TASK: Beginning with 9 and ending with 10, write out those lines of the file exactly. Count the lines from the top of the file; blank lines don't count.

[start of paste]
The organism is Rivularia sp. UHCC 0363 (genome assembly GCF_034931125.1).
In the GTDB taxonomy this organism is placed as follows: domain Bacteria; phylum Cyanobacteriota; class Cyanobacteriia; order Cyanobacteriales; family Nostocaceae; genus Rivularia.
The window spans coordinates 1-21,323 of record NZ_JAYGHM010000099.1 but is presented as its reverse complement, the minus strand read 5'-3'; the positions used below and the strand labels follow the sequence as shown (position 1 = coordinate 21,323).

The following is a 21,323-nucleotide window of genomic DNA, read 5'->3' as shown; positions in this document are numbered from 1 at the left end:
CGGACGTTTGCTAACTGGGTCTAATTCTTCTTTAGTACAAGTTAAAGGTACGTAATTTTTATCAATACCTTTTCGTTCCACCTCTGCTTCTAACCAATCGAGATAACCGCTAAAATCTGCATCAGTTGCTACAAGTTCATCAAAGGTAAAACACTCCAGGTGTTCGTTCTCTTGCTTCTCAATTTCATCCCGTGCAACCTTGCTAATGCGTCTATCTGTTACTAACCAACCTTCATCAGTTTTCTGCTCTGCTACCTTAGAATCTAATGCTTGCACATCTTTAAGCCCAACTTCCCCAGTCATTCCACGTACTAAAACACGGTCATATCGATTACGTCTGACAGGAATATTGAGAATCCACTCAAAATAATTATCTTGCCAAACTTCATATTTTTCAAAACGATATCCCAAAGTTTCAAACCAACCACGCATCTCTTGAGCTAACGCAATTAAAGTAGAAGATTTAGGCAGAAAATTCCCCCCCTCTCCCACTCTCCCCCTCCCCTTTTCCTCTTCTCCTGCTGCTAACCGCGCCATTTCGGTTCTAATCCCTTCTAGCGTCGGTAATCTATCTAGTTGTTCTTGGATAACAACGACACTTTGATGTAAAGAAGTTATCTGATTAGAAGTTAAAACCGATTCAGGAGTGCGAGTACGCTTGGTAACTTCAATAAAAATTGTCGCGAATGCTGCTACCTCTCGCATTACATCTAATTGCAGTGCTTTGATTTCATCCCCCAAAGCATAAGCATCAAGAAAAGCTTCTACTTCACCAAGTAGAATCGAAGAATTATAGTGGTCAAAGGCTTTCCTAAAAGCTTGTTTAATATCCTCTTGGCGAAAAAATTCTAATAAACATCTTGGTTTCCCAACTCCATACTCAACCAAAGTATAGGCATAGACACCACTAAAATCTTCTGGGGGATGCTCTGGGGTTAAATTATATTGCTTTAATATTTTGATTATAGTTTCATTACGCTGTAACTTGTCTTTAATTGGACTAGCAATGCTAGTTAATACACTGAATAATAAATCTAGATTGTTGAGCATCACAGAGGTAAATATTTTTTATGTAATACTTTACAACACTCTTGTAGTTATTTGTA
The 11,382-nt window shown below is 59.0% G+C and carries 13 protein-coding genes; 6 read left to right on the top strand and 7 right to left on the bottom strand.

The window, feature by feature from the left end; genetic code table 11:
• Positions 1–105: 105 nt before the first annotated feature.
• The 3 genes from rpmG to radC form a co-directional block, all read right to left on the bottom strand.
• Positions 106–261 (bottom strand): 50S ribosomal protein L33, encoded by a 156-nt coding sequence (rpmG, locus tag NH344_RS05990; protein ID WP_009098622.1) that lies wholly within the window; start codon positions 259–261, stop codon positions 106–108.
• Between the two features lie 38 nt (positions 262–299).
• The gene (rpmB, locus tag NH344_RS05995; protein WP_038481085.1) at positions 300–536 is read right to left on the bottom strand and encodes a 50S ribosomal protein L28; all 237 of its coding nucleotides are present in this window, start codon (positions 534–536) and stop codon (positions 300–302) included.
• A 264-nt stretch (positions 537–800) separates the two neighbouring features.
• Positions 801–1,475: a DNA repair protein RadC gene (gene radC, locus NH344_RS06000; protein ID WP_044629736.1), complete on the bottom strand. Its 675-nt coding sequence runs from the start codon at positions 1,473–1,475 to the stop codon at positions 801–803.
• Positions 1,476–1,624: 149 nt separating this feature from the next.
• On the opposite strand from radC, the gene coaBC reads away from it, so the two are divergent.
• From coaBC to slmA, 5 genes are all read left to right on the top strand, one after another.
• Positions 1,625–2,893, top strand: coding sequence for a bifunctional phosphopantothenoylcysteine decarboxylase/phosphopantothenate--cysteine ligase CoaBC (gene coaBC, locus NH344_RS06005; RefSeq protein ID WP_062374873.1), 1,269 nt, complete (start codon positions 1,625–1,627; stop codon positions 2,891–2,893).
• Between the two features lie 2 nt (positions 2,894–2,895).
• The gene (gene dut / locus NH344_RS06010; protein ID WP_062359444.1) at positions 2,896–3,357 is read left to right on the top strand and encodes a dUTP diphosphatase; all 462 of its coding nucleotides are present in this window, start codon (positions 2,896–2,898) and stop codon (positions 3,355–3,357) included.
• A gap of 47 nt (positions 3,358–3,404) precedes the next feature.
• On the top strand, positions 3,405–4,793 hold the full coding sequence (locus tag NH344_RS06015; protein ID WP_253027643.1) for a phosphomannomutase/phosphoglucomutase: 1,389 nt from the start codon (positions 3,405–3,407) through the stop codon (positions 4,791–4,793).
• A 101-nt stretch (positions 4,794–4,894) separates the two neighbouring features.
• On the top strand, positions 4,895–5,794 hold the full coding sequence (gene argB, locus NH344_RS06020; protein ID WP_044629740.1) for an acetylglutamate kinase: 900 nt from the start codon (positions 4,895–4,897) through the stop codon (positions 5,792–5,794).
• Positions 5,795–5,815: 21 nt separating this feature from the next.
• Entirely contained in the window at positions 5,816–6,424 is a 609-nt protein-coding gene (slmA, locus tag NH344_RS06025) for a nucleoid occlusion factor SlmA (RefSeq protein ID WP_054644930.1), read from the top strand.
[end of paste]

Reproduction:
• The 3 genes from rpmG to radC form a co-directional block, all read right to left on the bottom strand.
• Positions 106–261 (bottom strand): 50S ribosomal protein L33, encoded by a 156-nt coding sequence (rpmG, locus tag NH344_RS05990; protein ID WP_009098622.1) that lies wholly within the window; start codon positions 259–261, stop codon positions 106–108.